References to President Obama were rare, and mostly critical, at a protest held on Thursday evening outside the Grand Hyatt hotel in Manhattan, where the three Republican candidates were speaking at a gala. The rally, which was organized over social media as an effort to “shut down Trump,” drew hundreds of protesters outside the hotel, near Grand Central station. Thirty-one people had been arrested by the end of the night.
“Trump has directly offended several groups: Mexicans, undocumented immigrants, African-Americans, Muslim Americans, women, protesters; and he’s been extremely offensive,” Carmen Perez, an activist with Justice League NYC, told The Intercept ahead of the rally. “This only gives us in the movement the ability to see beyond our differences and come together, collectively, to take down a person who’s fueling so much hatred in this country.”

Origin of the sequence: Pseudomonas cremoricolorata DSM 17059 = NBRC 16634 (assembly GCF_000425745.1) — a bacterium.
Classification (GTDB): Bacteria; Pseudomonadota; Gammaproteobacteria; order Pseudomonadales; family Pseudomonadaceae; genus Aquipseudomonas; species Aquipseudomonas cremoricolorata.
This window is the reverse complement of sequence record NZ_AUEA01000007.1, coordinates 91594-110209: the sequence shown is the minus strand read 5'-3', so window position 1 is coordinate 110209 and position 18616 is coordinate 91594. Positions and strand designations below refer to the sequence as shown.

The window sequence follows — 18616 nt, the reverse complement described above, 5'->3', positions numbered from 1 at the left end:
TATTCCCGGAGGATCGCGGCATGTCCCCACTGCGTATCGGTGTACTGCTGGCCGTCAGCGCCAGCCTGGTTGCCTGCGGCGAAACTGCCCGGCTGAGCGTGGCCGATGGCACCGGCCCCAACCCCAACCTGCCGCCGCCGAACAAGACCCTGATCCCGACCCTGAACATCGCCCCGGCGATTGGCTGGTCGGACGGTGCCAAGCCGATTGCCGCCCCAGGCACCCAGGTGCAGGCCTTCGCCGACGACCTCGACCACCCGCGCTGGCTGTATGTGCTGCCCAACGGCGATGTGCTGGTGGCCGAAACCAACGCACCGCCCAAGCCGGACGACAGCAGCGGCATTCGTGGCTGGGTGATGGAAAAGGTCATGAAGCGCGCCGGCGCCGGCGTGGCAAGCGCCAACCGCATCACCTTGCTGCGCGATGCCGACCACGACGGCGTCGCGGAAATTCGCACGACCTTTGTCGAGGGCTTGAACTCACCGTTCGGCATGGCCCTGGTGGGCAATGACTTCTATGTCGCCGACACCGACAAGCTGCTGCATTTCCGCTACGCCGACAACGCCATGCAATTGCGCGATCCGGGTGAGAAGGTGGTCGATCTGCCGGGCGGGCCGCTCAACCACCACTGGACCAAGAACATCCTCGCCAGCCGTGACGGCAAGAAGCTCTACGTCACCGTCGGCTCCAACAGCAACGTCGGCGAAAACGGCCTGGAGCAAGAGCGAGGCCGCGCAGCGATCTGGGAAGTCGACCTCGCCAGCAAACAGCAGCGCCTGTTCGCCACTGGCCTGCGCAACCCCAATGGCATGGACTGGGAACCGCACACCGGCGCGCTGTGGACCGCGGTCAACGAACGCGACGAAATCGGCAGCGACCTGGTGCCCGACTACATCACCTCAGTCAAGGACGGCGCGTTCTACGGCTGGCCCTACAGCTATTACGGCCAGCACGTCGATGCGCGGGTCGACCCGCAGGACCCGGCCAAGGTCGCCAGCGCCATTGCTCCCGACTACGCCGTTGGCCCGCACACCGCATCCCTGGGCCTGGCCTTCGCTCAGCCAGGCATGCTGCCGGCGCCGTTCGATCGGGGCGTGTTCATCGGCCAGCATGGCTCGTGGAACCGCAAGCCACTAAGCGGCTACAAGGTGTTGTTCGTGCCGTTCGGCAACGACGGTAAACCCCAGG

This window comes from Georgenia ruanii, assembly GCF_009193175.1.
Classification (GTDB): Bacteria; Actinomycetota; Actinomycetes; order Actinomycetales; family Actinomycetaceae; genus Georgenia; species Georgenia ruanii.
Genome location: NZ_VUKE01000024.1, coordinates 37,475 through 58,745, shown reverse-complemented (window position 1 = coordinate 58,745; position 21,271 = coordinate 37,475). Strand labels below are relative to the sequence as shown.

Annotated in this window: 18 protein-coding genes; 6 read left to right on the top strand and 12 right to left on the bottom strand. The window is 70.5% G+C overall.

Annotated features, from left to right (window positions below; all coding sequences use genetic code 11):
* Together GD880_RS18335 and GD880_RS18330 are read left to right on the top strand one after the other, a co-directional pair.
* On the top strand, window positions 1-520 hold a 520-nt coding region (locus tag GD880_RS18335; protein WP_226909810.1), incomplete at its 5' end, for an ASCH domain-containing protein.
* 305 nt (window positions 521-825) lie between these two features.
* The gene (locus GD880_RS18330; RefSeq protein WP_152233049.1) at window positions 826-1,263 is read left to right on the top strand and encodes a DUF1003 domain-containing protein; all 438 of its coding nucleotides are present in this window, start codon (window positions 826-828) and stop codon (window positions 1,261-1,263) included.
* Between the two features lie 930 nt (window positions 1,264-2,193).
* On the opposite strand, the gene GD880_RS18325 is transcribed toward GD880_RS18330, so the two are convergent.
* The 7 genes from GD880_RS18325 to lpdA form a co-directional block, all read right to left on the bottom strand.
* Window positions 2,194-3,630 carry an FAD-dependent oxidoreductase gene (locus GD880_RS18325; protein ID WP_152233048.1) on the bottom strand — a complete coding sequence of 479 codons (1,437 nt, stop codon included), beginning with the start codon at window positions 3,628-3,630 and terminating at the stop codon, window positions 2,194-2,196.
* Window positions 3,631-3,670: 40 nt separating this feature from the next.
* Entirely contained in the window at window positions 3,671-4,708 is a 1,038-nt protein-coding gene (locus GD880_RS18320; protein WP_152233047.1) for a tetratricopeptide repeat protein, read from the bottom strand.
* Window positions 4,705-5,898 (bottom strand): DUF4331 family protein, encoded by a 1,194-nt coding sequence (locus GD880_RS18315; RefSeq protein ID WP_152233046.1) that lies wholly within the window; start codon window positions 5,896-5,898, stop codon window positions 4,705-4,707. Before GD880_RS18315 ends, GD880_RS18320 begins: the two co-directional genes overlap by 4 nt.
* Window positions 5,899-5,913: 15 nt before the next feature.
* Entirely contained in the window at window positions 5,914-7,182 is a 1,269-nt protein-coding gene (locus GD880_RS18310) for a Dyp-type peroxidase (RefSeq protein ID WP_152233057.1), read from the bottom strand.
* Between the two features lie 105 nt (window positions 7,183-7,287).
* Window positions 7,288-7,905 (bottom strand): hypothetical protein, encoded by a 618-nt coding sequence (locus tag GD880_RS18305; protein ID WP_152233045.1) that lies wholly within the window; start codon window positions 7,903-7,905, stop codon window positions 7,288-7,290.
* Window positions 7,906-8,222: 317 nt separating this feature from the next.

But the protesters’ messages — as varied as the crowd itself — went far beyond rejecting Trump’s hateful rhetoric. Beyond slamming Trump, protesters called for “bridges over walls” and “love over hatred” but also got more specific, demanding to “hold all cops accountable” and chanting Kendrick Lamar’s “Alright,” the unofficial anthem of the Black Lives Matter movement. Many came carrying signs demanding justice for Michael Brown, Laquan McDonald, Sandra Bland, and other black victims of police violence across the country.
One large group of protesters recast the rally on social media as #ShutDownTrump4Akai — a reference to Akai Gurley, a 28-year-old unarmed black man who was shot dead by police in the stairwell of his building in 2014. Peter Liang, the New York police officer who killed him, was convicted of manslaughter earlier this year, but his sentencing, which was originally scheduled for Thursday morning, was postponed as his lawyers tried, and failed, to have a mistrial declared.